- PHOTO BY JACOB WALSH
- New Horizons began as a music ensemble for a handful of senior citizens. Thirty years later, it has 10,000 participants in 42 states and three countries.
He wanted to give people whom he saw as being stuck in the past, disconnected to their present and its future, a chance to improve their lives by making music. He called his ensemble New Horizons.
“I say often that music connects people to life,” says Ernst, who is now retired. “And probably most importantly, it connects you to other people.”
Thirty years later, the group he founded here has grown into the New Horizons International Music Association, a vast nonprofit network of 10,000 participants in more than 230 bands and orchestras operating in 42 states, five Canadian provinces, and in Australia.
In Rochester alone, New Horizons comprises three wind bands, three orchestras, two jazz bands, separate flute, clarinet and saxophone groups, and a chorus.
The organization plans to celebrate its 30th anniversary with a concert on Oct. 29 at 8 p.m. in Eastman Theatre’s Kodak Hall. The concert features the world premiere of “Ceremony and Celebration” by Larry Neeck, co-director of New Horizons’ Concert Band and Symphonic Band.
“It’s just meant to show the exuberance and joy of music,” Neeck says of the composition, “and then the joy that comes with being able to play in a band, and the shared joy in the music that all these people get.”
He calls New Horizons participants “fearless, brave people who have chosen to push themselves.”
- PHOTO BY JACOB WALSH
- Larry Neeck conducts the New Horizons Concert Band and Symphonic Band in a rehearsal for its 30th anniversary concert on Oct. 29, 2021.
Many who join a New Horizons ensemble abandoned an instrument they played in their youth and are yearning to return to it. They view their participation as not only a chance to become reacquainted with their younger selves, but to expand their social circles into a community creating art.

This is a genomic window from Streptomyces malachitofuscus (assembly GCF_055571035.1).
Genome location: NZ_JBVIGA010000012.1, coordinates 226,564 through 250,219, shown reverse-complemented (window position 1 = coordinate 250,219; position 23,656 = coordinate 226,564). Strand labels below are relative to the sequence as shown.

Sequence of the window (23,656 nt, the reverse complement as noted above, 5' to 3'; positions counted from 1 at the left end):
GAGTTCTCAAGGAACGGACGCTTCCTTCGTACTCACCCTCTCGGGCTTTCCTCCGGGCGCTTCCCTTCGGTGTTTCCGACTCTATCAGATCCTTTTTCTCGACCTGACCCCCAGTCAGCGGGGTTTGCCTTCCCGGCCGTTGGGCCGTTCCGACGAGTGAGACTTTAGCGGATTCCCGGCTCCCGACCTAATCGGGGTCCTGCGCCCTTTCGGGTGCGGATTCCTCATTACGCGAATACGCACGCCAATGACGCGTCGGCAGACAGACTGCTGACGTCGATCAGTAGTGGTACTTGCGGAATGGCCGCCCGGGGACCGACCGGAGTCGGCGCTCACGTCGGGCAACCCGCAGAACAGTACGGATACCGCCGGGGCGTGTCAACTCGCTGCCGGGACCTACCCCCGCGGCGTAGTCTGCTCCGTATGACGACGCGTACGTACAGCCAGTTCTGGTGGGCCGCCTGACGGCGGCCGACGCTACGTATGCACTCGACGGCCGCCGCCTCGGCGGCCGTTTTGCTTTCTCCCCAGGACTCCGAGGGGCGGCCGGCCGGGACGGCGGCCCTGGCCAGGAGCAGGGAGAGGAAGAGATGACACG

Clarinetist Sue Ames had not picked up an instrument since high school before she started playing with New Horizons in 2005 upon retiring. She says the social aspect of the group is essential for her.
“There is something really special about playing music together,” she says.
Trumpeter Michael Doolin had a similar return to music. He says he hadn’t played in 60 years, since he was a student at The Aquinas Institute of Rochester.
“That’s really the whole point of New Horizons,” Doolin says. “It’s not too late.”
Ernst says New Horizons was meant to be an example for those who wanted to start bands in their communities and to debunk the narrative that one could be too old to start making music.
“Before New Horizons started, the general feeling was that there was a window of opportunity in elementary school when you could start on an instrument,” he says.
Many New Horizons musicians are retired from medical, legal, engineering, and education fields and wanted to do something different. Some had no prior musical experience.
“People with no musical background at all can get started, they can learn to read music, and they can learn to play an instrument,” Ernst says. He’s also fond of telling musicians, “In New Horizons, your best is good enough.”
- PHOTO BY JACOB WALSH
- "In New Horizons, your best is good enough," says its founder Roy Ernst.
“A person who starts on an instrument taking private lessons, they tend to lose interest if they're not part of a group,” he says.
The pandemic caused major complications, making in-person rehearsals and group lessons all but impossible. The band had to rehearse over Zoom with the help of a program called SmartMusic, which allows the musicians to play along to a professional recording. They couldn’t hear one another, but familiarizing themselves with the music was preferable to no rehearsal at all.
“The big part of it is camaraderie — being around other people,” says Petar Kodzas, dean of Eastman Community Music School. “So, I think that was the part that was seriously challenged.”
The New Horizons anniversary concert will be the ensemble’s first since the pandemic began.
There is an excited but focused energy among the musicians. Performing live is a big part of it, but so is the opportunity to socialize and interact face-to-face.
“That’s the beauty of the whole thing: It’s not just about music,” Neeck says. “It’s about companionship, it’s about pushing yourself, doing something new, staying vital, staying alive.”
WXXI-TV re-airs its documentary "Music for Life: The Story of New Horizons on Oct. 29 at 10 p.m.
This story includes reporting by April Franklin.
Daniel J. Kushner is CITY’s arts editor. He can be reached at email@example.com.